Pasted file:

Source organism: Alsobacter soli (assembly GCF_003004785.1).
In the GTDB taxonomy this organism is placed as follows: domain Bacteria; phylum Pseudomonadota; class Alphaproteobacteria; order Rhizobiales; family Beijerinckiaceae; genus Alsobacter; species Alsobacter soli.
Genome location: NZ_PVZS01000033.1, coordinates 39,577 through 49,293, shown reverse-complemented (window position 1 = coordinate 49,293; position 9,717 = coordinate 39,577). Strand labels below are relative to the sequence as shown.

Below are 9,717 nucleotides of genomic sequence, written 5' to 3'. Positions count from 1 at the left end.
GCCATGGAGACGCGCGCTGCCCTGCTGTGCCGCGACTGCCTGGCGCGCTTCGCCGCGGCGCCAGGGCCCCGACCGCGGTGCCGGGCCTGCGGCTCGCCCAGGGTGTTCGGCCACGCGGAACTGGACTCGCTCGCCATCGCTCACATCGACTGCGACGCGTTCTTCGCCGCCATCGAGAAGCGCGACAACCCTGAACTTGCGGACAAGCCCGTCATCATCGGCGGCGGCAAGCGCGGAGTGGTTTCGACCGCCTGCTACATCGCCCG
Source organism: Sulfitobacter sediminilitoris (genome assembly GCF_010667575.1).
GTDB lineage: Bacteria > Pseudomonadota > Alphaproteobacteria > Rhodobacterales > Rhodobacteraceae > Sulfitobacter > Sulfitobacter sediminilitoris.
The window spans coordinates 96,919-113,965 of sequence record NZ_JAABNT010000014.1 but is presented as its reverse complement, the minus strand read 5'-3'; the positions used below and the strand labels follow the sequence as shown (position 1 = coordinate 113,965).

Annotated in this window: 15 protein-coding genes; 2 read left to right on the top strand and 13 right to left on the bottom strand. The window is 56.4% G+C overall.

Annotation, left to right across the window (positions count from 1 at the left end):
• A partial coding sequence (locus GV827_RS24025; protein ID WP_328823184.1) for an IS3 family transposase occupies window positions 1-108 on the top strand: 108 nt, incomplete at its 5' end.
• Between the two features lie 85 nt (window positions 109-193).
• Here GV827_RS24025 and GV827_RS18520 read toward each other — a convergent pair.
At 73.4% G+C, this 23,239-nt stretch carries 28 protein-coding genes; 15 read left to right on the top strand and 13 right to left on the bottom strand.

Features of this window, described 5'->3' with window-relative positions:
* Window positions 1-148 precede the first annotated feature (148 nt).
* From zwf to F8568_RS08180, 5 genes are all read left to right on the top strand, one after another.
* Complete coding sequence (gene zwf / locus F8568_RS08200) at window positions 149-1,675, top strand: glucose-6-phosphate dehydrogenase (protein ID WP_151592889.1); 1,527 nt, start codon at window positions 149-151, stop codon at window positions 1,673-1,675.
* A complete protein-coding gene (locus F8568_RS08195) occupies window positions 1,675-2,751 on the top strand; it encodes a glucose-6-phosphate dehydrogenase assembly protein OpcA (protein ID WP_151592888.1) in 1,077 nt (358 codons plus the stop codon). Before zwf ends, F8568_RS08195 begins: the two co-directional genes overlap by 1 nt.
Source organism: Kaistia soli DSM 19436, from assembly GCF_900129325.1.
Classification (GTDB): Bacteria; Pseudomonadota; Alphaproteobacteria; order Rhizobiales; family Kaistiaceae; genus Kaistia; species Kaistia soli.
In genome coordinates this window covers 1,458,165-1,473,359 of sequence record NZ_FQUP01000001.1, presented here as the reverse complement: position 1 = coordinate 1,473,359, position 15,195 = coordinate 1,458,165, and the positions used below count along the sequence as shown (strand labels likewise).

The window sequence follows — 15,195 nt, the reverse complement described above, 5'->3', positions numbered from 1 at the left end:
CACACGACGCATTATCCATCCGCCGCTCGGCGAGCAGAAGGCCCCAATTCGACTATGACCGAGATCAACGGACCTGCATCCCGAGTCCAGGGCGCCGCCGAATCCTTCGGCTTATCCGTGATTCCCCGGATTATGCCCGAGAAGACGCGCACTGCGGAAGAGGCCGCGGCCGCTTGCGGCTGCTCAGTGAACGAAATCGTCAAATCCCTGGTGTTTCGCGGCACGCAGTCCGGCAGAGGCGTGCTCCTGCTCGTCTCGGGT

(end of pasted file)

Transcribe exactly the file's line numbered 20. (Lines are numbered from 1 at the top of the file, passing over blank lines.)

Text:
Source organism: Kaistia soli DSM 19436, from assembly GCF_900129325.1.